Legislation moving to the state Senate would require Michigan emergency rooms to provide emergency contraception to individuals who are sexual assaulted.
Four bills, originally part of a 15-bill initiative promoted by Planned Parenthood, passed the Michigan House last week and would extend access to contraception, said state Rep. Mark Meadows, D-East Lansing.
“These are reasonable and applicable methods and laws, which would help prevent unwanted pregnancies,” said Meadows, who sponsored a bill in the package that would require crisis pregnancy centers to tell patients they do not provide information about birth control or abortion.
The bills need to gain the support of the Republican-led Senate to become law.
Other bills that passed include a bill requiring the Michigan Department of Community Health to educate the public about emergency contraception and a bill requiring all school districts to teach “medically accurate sexual education.”
Right to Life of Michigan, a pro-life nonprofit organization, initially opposed Meadows’ bill, said Ed Rivet, Right to Life of Michigan’s legislative director.
“After a variety of changes, we were neutral,” he said.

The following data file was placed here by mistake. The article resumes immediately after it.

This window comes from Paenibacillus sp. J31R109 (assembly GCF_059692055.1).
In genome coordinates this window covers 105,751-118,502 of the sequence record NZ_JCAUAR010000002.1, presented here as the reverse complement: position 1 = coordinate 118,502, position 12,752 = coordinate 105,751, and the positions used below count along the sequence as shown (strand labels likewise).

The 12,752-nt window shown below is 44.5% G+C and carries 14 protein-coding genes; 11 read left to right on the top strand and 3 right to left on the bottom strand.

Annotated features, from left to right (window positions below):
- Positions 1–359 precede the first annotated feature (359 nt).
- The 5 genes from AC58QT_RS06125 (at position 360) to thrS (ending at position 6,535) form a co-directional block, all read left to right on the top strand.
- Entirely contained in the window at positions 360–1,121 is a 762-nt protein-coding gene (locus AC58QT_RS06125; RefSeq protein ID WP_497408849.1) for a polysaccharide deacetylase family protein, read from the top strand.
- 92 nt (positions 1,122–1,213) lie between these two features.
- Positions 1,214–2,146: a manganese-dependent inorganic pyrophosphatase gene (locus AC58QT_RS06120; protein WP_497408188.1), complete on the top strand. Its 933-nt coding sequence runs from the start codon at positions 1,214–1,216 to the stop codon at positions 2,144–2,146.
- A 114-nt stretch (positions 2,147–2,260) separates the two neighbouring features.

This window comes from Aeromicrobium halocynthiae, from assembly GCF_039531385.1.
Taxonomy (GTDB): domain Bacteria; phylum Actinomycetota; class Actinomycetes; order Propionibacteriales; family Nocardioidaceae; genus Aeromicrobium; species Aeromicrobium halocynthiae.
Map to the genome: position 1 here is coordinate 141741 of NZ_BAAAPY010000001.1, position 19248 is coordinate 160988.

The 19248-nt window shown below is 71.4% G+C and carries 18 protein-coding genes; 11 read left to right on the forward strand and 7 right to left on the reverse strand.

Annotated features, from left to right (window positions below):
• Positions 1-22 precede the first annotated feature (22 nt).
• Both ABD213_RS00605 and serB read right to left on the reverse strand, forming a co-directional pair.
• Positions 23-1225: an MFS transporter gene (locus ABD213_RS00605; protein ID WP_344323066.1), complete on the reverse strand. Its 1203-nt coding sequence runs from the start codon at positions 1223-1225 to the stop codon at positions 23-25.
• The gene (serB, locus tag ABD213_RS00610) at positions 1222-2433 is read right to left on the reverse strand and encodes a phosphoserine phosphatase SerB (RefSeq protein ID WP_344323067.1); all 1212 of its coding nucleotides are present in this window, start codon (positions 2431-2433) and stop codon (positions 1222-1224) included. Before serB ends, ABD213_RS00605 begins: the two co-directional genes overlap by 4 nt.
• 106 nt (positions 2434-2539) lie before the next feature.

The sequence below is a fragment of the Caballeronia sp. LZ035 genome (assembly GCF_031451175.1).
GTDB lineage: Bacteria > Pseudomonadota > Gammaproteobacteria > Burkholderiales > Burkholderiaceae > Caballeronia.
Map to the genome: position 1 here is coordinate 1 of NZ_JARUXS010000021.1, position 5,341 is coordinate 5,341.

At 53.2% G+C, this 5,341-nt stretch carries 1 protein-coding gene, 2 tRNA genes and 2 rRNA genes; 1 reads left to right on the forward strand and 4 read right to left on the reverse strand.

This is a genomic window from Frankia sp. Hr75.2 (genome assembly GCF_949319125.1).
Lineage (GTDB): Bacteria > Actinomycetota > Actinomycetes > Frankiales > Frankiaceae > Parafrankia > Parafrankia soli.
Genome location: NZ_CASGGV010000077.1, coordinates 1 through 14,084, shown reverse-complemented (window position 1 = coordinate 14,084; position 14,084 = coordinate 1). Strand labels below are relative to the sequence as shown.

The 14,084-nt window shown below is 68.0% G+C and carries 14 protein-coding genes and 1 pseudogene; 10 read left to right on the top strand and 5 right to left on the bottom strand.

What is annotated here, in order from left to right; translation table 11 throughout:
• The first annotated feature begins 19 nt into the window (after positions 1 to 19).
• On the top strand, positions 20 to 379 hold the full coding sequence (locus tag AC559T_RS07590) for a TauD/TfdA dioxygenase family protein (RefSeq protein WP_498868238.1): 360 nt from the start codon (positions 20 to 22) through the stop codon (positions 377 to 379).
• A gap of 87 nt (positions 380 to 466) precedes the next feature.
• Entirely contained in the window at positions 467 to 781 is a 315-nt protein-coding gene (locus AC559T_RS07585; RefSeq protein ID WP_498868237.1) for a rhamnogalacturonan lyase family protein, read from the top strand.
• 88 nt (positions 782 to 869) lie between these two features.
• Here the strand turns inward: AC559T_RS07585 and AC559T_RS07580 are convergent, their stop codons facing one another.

Rivet said the organization still is in opposition to bills in the package that require insurance carriers to cover contraception and don’t offer an opt-out policy for philosophical and religious objections.
Interdisciplinary studies in social science junior Chelsea Landau said the legislation is important for college women.
“If I were assaulted and found myself in the emergency room, I would not only be grateful for education (regarding) emergency contraceptive, but also for the option to take it as soon as possible,” she said.
“Hospitals should offer this option for women that have been victimized and feel that it should be taken.”
Legislation in the package still under review in the House includes initiatives to require insurance companies that cover prescription drugs to cover contraceptives and require pharmacies to fill prescriptions for emergency contraception and birth control.
The Legislature began spring break March 26, and no votes will take place until they return in two weeks.
The bills were referred to the Senate Health Policy and Judiciary committees.
State Sen. Tom George, R-Kalamazoo, who chairs the Senate Health Policy Committee, said he has not yet been able to look over the package of bills and is unsure when the committee will begin discussing them.
“I am always interested in what our house counterparts are doing,” George said.
“I am happy to review these bills.”